When I qualified (was it really 30 years ago?) I had this impression about how law firms worked. The partnership was made up of different people. There were the technical geniuses – the lawyers who were the equivalent of the rocket scientists at the investment banks. There were the managers who made things work, like meeting the deadlines. Then there were the rainmakers.
These people were special – very special. They were the ones the rest of us watched in awe. They were the ones who went out and impressed the client with their extraordinary interpersonal skills; they dominated their generation and the profession. They had their own profiles in the legal press. More relevantly, they provided the client base the rest of us needed to prosper in a profession growing ever more competitive. We applauded and imagined: could that one day be me?
There may still be people who think this is how the legal profession works. There may even be a tiny handful of these superheroes left. But the better reality is that those days are long gone. The new world of law requires an entirely different approach towards client management and work generation – an approach that’s even more challenging than it was for those old-style rainmakers.
When I became senior partner, the challenge that really kept me awake was: how do you bring the firm to the client? This wasn’t about the financial crisis; it wasn’t about the shift in buying power; it was definitely not about what we all do individually. It was – and still is – about making the whole firm relevant to your client, by creating multiple touch points that make use of what the firm can offer as a whole, across department, across sector and across office.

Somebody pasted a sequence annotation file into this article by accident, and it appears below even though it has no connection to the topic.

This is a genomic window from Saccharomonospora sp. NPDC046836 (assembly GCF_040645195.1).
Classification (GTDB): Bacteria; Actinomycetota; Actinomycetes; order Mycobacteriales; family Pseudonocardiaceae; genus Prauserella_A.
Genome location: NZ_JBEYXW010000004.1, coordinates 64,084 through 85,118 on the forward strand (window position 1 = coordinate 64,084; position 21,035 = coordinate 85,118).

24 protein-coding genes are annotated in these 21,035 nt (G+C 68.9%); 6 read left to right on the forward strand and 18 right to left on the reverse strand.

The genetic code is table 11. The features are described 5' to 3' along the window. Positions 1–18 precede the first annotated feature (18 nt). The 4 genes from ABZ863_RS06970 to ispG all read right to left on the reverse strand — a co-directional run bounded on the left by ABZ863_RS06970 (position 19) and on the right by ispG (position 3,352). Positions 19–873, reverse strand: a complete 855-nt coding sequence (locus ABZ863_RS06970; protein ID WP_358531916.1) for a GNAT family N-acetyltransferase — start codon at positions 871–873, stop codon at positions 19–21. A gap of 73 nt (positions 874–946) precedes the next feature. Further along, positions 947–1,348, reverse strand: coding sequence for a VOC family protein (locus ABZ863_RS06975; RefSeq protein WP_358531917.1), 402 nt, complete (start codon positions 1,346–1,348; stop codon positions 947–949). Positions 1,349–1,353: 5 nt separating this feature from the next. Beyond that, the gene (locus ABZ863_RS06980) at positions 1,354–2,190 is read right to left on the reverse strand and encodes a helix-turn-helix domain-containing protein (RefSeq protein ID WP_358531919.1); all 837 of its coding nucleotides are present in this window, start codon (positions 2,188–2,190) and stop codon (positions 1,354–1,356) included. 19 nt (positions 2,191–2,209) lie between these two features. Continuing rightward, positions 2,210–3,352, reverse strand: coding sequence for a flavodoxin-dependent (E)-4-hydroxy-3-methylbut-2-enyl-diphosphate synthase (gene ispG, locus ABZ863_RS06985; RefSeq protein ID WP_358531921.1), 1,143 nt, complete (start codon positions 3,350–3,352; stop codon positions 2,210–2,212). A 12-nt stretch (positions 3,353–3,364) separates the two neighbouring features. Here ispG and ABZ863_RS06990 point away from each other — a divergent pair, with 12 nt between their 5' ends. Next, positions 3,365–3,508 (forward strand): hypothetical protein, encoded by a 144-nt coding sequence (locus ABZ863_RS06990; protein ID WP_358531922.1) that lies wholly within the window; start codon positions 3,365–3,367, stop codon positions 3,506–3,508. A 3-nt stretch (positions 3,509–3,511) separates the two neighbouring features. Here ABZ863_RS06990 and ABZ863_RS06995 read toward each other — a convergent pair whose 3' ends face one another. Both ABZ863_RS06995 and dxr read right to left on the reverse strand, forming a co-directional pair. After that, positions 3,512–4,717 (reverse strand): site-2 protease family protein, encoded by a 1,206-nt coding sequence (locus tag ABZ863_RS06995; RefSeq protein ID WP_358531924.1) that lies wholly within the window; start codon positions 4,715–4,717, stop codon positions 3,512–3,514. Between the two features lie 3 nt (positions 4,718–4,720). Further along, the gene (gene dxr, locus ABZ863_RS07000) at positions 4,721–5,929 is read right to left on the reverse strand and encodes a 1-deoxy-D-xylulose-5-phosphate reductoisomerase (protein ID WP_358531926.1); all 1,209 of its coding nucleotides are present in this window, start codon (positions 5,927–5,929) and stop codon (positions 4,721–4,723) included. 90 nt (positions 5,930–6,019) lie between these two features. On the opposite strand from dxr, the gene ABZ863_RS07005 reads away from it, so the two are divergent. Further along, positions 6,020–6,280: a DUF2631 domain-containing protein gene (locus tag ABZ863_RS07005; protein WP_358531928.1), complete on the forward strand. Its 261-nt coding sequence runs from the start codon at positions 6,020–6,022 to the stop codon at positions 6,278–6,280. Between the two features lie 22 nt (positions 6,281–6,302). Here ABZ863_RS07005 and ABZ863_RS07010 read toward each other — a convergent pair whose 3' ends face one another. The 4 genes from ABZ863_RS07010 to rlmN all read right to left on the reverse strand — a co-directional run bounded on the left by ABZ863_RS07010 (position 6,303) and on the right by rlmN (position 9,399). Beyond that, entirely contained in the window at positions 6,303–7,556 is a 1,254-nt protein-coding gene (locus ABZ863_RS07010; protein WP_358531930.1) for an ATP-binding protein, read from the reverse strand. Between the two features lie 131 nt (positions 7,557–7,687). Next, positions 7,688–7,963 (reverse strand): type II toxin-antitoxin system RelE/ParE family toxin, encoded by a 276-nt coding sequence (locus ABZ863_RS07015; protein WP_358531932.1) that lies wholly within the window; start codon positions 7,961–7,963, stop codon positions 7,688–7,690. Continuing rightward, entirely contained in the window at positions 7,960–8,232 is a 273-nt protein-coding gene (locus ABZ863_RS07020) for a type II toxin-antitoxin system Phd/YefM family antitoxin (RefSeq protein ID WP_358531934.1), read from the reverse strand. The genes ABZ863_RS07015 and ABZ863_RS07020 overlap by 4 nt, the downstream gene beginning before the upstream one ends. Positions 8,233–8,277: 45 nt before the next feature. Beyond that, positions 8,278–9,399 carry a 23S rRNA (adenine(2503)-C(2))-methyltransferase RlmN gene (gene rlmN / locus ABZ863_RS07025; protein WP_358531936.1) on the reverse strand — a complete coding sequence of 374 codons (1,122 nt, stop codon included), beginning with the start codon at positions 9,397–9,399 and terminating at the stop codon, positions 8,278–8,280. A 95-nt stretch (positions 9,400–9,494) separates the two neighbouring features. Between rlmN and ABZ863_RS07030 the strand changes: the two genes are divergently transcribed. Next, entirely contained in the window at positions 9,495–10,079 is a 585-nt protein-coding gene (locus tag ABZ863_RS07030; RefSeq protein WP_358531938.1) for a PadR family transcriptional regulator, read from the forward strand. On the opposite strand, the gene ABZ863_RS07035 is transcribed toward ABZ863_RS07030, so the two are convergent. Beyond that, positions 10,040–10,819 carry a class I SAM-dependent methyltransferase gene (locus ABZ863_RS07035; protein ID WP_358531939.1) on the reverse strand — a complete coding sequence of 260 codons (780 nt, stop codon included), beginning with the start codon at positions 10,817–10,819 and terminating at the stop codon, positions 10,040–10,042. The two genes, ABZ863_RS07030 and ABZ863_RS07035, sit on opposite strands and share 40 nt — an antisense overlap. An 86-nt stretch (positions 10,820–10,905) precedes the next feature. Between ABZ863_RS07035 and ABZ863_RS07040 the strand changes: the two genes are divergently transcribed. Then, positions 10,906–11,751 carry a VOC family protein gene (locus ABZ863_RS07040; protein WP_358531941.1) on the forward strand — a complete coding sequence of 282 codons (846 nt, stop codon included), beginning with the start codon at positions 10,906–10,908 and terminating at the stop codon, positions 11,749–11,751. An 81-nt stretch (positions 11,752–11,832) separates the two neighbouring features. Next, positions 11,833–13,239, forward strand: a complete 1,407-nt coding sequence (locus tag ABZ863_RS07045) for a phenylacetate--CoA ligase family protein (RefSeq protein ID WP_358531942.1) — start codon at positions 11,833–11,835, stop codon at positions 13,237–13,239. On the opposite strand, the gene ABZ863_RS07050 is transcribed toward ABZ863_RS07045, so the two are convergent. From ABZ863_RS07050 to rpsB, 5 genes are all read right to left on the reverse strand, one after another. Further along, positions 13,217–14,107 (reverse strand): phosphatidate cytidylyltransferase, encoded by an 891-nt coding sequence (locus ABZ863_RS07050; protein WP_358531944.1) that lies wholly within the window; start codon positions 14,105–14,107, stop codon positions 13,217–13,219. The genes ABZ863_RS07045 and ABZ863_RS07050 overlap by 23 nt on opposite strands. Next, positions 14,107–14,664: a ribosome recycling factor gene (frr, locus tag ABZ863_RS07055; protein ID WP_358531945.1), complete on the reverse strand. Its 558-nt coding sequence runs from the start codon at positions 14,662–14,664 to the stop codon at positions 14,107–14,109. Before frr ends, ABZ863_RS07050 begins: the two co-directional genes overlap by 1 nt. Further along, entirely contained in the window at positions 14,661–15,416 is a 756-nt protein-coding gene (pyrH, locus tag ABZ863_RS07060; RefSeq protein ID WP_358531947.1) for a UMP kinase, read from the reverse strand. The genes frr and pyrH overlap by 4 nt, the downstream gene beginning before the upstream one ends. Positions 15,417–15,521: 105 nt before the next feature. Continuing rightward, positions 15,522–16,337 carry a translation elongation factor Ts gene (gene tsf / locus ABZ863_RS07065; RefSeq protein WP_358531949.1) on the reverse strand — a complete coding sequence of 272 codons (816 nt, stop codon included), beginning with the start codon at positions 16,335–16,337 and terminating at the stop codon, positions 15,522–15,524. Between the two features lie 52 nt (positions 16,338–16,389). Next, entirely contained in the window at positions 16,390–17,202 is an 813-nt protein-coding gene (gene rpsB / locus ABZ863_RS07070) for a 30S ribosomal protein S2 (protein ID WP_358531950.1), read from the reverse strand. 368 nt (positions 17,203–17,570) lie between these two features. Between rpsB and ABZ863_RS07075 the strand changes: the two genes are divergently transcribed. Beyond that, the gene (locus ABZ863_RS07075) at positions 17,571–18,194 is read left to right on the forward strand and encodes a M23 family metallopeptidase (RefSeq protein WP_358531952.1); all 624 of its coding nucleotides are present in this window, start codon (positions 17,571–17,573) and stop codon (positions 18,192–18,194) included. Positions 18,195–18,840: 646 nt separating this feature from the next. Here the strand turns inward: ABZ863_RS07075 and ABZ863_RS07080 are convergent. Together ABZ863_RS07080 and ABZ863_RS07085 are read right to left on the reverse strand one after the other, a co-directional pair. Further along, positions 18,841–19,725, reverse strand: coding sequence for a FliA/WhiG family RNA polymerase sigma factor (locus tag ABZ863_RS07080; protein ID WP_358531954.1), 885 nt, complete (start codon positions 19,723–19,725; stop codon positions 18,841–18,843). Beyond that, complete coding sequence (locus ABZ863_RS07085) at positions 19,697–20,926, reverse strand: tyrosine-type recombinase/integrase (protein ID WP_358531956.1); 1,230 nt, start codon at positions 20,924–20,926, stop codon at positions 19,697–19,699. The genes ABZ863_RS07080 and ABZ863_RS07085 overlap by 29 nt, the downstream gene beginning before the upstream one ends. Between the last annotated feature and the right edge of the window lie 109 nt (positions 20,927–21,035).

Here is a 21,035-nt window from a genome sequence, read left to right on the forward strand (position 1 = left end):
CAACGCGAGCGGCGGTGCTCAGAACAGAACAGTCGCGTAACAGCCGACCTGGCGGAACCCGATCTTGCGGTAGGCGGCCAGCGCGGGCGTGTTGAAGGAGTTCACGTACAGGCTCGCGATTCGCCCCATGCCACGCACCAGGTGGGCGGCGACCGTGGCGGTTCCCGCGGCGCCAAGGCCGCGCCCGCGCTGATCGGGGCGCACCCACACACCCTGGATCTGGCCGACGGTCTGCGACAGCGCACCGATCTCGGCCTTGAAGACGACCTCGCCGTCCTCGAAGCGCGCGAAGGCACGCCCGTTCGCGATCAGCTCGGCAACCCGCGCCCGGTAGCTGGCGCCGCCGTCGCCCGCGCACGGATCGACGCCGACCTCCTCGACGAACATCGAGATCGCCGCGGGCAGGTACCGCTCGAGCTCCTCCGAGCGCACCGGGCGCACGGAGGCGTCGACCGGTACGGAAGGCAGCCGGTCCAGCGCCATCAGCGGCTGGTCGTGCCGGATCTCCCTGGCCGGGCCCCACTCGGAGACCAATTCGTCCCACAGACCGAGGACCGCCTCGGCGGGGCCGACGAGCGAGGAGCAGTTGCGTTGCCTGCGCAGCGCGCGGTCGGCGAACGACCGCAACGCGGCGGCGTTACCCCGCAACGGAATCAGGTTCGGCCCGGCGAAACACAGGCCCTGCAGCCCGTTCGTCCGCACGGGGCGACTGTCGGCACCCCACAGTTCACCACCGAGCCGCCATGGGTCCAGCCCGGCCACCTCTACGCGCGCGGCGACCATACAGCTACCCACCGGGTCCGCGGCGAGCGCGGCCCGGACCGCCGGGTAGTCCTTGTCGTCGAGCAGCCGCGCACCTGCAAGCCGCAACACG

Within that broad challenge is the much tougher one that all large firms face, particularly those with multiple offices – namely how to foster a genuine culture of collaboration that makes use of the multiple talents available and that together makes the firm increasingly relevant to the clients’ many needs.
Reward is clearly part of the solution, but, as ever, it isn’t the universal panacea for driving the deep changes in behaviour that true cross-firm collaboration requires. The way we behave is far more a part of how we feel about our firms and our role within them – fostering shared values that make it second nature to look for opportunities for colleagues, that provide the glue that cements the world’s best firms.
The new generation of rainmakers are therefore the collaborators. They work together, and in doing so make things happen for others and bring their firm to client relationships. Clients recognise them and value what they do, because it allows the conversation to be more about supporting a broad business need and less about an individual’s personality and practice. It’s perhaps a good thing that these new rainmakers aren’t as visible as their old-school counterparts, since they are far less frightening, but they make a far greater impact on their firm, their colleagues and their clients. And it benefits them too, because such behaviour is easy to recognise and reward.
The challenge for senior and managing partners, and their business development directors, is how to foster and create that essential collaboration. Shared values that really mean something and to which we pay much more than lip service, which truly reflect a firm’s collegiate culture, are an important part of the answer, as, of course, is the sheer dedication and persistence needed to embed such a culture, to ensure it becomes second nature. As we prepare ourselves for (the much predicted) further consolidation in the legal market, this new form of collegiate rainmaking will become more and more essential. Those that get this will survive and thrive.
Colin Passmore is senior partner at Simmons & Simmons
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